With the threat of COVID-19, many jobs became home office and in many universities the teaching had to be readjusted to the online universe. Advances have been achieved in terms of digital transformation. Including the traditional psychological (or mental health) support services, which began to perform teletherapies, for example. Other tools include the use of apps, gamification, psychotherapy (or counseling) through social networks, including conversations (exclusively) in text or telephone assistance (audiocalls). Given this scenario, I would like to know about studies and evidence that indicate which of these modalities of therapeutic intervention has the best impact, for this specific target audience, university students.

  • $\begingroup$ Where have you seen psychotherapy conducted through social networks? This to me is highly unethical and would not be permitted by governing bodies. Online one-to-one sessions can be conducted ethically online but not through social networks $\endgroup$ – Chris Rogers Feb 11 at 8:58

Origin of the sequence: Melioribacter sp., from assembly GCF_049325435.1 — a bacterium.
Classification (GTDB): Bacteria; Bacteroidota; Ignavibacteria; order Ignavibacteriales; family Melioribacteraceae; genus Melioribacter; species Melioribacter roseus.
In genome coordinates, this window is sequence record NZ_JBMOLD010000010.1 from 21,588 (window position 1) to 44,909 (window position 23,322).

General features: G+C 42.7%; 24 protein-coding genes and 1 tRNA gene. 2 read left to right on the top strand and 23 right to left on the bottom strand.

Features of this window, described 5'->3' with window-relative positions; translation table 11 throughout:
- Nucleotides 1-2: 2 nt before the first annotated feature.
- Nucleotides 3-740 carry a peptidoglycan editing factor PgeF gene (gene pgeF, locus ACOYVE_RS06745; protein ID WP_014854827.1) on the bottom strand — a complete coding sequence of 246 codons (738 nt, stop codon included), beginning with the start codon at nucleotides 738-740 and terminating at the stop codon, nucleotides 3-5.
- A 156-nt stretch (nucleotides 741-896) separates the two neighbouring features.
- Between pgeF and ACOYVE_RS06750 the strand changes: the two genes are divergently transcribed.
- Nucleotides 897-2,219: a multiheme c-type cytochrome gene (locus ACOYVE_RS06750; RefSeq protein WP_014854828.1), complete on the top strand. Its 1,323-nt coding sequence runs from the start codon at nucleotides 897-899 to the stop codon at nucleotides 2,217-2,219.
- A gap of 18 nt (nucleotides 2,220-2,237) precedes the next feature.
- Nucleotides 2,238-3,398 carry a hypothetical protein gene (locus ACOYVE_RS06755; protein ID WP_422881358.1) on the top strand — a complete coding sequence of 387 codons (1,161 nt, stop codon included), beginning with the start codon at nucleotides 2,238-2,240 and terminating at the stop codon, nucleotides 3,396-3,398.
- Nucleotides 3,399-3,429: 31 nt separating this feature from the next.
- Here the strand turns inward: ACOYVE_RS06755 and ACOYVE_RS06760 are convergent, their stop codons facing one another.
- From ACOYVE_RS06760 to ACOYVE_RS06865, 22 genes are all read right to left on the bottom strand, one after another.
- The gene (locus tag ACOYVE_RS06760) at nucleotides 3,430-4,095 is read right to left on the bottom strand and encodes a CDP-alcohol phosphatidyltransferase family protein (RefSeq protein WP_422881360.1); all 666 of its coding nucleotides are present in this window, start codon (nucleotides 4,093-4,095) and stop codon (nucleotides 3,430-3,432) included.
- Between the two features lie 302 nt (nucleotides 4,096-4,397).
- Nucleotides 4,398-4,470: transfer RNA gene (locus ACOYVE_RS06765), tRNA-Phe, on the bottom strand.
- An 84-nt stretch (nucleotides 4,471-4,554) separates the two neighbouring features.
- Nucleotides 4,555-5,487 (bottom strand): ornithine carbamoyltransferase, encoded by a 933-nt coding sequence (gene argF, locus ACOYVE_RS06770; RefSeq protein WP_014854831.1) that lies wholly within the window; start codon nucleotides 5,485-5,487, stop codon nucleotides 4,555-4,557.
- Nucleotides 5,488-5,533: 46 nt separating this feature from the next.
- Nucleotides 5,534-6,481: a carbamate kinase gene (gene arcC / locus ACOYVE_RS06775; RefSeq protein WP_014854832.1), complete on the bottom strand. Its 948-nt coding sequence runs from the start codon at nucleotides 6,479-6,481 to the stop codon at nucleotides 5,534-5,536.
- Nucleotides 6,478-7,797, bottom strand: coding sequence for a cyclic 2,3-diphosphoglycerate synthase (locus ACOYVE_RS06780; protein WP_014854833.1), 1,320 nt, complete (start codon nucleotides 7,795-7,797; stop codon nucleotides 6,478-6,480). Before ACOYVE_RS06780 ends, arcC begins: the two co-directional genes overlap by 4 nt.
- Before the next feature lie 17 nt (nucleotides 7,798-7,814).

• $\begingroup$ Online therapy, also known as e-therapy, e-counseling, teletherapy, or cyber-counseling, involves the provision of mental health services and support over the Internet. This can occur through e-mail, text messaging, video conferencing, online chat, messaging, or telephone on the Internet. This does not mean doing therapy over Facebook, openly. But rather, using private chat $\endgroup$ – mxeliezer Feb 12 at 10:46
  • $\begingroup$ We know that some studies have stated that Internet-based cognitive-behavioral therapy can be as effective as traditional face-to-face cognitive-behavioral therapy in treating anxiety disorders. However, each country's professional association or council has its own ethical bylaws about online therapy and what limits should be observed. This is indeed a current and controversial topic. But one that has been increasingly well accepted. $\endgroup$ – mxeliezer Feb 12 at 10:47

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